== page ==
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Are Computerized Printers Doomed?
One of the most prevalent (and least well known) risks to information security in today’s business environment is the office printer. Few people understand that almost all of these modern devices possess hard drives containing the images that they’ve scanned or printed over the years, with most having no security systems installed.
So what would be the best way to raise awareness of this issue, you ask? Hacking the printer’s hardware to play the classic video game Doom of course.
Noted information security researcher Michael Jordan (not to be confused with the NBA superstar) found that, like most printers today, the Canon Pixma had the advertised ability to print documents over a wireless internet connection. What was more troubling was his discovery that this connection lacked even the most basic of security protocols – a username/password combination. After finding that the processor also had the power to handle the demands of computer games from the 90’s, he decided the best way to demonstrate this vulnerability to the world would be by loading one onto the hardware of the device… and it made an impression.
“We take any potential security vulnerability very seriously. At Canon we work hard at securing all of our products, however with diverse and ever-changing security threats we welcome input from others to ensure our customers are as well protected as possible. We intend to provide a fix as quickly as is feasible.” – Canon Printing spokesperson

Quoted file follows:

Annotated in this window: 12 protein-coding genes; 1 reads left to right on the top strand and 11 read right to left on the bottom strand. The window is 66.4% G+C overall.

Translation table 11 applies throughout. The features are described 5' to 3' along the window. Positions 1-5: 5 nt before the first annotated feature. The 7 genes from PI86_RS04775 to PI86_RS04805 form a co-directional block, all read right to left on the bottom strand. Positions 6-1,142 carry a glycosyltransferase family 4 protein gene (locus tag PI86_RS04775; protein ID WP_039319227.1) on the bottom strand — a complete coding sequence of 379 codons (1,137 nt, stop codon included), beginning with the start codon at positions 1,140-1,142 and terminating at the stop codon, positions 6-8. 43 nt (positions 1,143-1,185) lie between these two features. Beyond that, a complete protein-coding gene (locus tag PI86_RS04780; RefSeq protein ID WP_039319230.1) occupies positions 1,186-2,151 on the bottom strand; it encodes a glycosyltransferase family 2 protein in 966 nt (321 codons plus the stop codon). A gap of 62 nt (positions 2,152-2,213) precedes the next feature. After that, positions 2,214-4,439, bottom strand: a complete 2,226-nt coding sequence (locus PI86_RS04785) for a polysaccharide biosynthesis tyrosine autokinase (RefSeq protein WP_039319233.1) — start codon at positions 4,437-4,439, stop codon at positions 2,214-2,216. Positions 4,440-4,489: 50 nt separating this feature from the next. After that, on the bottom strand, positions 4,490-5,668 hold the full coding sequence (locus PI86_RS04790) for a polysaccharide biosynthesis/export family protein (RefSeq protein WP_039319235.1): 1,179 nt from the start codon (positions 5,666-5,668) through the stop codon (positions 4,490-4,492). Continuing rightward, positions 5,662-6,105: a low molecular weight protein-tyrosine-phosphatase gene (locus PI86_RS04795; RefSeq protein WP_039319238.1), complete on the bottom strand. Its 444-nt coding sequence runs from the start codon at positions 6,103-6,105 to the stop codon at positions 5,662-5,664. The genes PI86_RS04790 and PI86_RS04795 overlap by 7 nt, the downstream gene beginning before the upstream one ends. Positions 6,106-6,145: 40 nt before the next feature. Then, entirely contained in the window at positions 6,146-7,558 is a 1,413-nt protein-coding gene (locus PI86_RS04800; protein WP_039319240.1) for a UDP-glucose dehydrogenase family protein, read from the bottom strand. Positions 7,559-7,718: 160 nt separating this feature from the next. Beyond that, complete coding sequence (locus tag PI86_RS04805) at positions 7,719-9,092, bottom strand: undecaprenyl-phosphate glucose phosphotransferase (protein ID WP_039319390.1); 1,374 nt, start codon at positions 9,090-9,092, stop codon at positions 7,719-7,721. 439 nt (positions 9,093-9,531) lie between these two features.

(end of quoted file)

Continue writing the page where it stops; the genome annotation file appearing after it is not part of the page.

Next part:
While it’s reassuring that Canon is taking steps to correct the problem with their particular models, overall the implications of this vulnerability are wide ranging. A simple scan of of internet IP addresses turned up over 2,000 in London alone that had an unsecured printer accessible (from varying manufacturers), and greater numbers certainly exist on a wider scale. Video games are harmless, but with malicious intent this breach in software could be a disaster for a security conscious organization. As part of an effective records management plan, it is essential to track all the potential avenues for information to accidentally or intentionally be released into the public sphere. Even though many people are aware of the risks of paper documents being leaked, it is essential to note and consider the more unconventional routes that data may take or the ingenuity of the people looking to access it.
Here at The Data Vault, our Data Shark media shredding machine can handle hard drives such as those found within printers and make sure the information stays out of the wrong hands for good. If you have any questions about information security or data management, please feel free to head over to our contact us page and one of our experts will get in touch with you!